Who is Jorge Mario Bergoglio?
The Argentine cardinal who 500 days ago became Pope Francis? Why, from a journalistic perspective, do we know so little about someone who talks so much?
Extracts of the interview with journalist Pablo Calvo published last week in Viva, the Sunday color supplement of the Buenos Aires daily newspaper El Clarín, to mark the pope’s first 500 days in office does not provide an answer.
The July 27, 2014, article (the eleventh the pope has given to the press since assuming office – ten of these to secular newspapers) has received widespread coverage in the Spanish-language media. But save for the Catholic press, the interview has not been given much play in the Anglosphere.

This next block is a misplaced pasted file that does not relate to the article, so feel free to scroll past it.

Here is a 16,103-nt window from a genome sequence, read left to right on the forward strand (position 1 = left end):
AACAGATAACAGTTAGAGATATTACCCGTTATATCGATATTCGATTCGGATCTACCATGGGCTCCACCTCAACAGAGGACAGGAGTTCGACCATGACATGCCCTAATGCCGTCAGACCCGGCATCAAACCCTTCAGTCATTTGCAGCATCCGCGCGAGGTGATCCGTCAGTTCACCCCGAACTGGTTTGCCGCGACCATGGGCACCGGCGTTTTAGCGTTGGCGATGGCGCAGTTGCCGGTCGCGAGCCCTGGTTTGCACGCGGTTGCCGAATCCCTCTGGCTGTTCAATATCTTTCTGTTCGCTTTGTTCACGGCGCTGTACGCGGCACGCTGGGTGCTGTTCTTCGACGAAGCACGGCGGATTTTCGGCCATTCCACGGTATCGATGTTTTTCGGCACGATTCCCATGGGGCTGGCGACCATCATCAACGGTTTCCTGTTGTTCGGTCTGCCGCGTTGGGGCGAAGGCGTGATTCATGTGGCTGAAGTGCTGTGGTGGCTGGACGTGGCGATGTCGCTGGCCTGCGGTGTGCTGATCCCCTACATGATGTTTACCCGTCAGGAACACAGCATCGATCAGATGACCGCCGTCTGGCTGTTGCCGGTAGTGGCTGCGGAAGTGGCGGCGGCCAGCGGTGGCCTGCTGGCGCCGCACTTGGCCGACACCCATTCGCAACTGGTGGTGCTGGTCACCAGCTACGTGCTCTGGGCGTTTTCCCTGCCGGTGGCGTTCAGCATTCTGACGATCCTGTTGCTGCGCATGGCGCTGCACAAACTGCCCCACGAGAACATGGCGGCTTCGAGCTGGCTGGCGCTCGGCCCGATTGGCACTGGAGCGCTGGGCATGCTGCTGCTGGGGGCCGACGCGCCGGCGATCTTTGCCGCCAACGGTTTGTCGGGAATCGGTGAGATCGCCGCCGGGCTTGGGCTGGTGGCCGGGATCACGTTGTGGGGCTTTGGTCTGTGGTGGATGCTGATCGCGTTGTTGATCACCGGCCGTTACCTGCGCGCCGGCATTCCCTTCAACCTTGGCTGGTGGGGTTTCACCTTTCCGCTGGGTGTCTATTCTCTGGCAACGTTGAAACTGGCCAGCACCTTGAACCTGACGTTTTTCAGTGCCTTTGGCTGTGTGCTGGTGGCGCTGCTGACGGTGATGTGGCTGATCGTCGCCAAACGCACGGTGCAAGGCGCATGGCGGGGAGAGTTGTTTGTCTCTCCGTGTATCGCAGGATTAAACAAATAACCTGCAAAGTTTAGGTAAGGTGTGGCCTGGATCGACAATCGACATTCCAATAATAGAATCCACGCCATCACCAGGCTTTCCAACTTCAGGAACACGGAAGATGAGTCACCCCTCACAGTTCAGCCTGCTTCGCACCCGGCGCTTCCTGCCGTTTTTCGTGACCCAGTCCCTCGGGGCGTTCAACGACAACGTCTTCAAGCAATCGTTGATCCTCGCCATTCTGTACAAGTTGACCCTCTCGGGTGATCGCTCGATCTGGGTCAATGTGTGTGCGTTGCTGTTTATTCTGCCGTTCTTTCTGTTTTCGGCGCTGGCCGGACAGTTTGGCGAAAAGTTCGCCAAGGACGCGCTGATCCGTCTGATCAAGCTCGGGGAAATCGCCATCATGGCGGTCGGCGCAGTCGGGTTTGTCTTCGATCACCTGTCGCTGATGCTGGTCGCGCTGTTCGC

That is a shame, for there are nuggets of journalistic gold buried in the El Clarín story. Yet the newspaper fails to unearth them, preferring to frame the story in soft focus. What El Clarín does report suggests the pope is adapt at playing back to interviewers what they want or expect to hear. Or has El Clarín cherry-picked those portions of its interview with Francis to present to the world what it believes is the essence of the Argentine pope?
The result is that what was left unsaid in this interview is more interesting, and more important, than what was said.
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